Does Your Child Have a Healthy Smile?


Being a parent is tough! There are so many things that you are expected to know and learn if you want your child to grow up healthy, kind, and intelligent, and who doesn’t want those things for their kids?

You have many, many things to teach your little ones and many experiences to share with them, but there is one area that must not be ignored: dental health! Some parents get caught up in the idea that their children will get a second set of teeth so the first one doesn’t matter, and then these kids grow up with no idea how to care for their teeth!

We want to stop that cycle for our patients right now by explaining the importance of oral health care for kids and how you can help your little one grow up to be an advocate for his own smile!

Let’s begin with the importance of beginning early and work our way to your child becoming an independent patient!

Baby Teeth Are Important

We began talking about baby teeth at the beginning of this blog because baby teeth are some of the most underestimated teeth out there. Parents might give a half-hearted attempt to take care of these teeth with the expectation that baby teeth will simply fall out and reveal healthy adult teeth.

The problem with this theory is that the baby teeth actually set the stage for adult teeth. Baby teeth can develop cavities, infection, and require dental work. If baby teeth come out early, the adult teeth won’t know where to go when the time comes. If baby teeth are unhealthy, the adult teeth will also be unhealthy!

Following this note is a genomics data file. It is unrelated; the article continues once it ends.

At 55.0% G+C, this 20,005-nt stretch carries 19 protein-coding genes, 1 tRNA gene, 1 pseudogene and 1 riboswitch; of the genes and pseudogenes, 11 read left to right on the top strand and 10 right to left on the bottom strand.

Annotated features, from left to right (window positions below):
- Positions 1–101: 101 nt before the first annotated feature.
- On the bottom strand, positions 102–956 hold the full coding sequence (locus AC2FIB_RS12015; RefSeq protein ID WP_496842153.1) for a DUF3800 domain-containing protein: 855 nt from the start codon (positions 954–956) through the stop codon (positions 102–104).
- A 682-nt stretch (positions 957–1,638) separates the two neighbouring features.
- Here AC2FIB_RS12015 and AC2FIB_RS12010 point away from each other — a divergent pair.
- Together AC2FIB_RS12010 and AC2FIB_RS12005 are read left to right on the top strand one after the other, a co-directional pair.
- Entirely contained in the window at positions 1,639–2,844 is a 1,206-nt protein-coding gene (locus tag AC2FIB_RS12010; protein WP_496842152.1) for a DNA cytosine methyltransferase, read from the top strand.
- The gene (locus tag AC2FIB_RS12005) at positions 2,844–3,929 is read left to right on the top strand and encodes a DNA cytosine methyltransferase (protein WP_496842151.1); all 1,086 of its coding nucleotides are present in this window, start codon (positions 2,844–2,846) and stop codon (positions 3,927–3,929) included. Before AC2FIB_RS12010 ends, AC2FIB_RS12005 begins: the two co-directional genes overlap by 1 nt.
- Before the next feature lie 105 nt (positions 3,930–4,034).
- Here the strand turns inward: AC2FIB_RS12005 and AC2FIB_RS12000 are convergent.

Setting a Routine at an Early Age

It’s extremely important to begin a dental hygiene routine as early as possible. You should begin brushing your baby’s gums (with a soft cloth) around three or four months old. This habit develops into actual brushing and flossing as the months go by, but that initial routine is just as much for you and it is for your baby.

Teaching Routines
Just as you will set a nap schedule, eating schedule, and maybe even a play schedule for your little one, you will also be teaching health routines along the way. You do this through your own behavior as well as through the expectations you set for your child.

When your baby’s teeth begin to show up, you will want to begin a daily routine or brushing and flossing (when the teeth begin to touch). You might be the one doing the brushing, but your baby is learning that this is an important activity that we do every day. The routine has begun!

The First Appointment
The first appointment is the beginning of another healthy routine for your child. We recommend that you bring your baby in about six months after the first tooth arrives. The appointment itself is nothing to worry about because we are really just trying to set a pattern of expectation for your baby.

We will count the teeth, talk with you about oral health habits, and help your child get to know us so that as the years go on, our dental office will be a familiar, safe place! The first appointment allows us to set that tone early so that your child never feels fear when they walk in our door!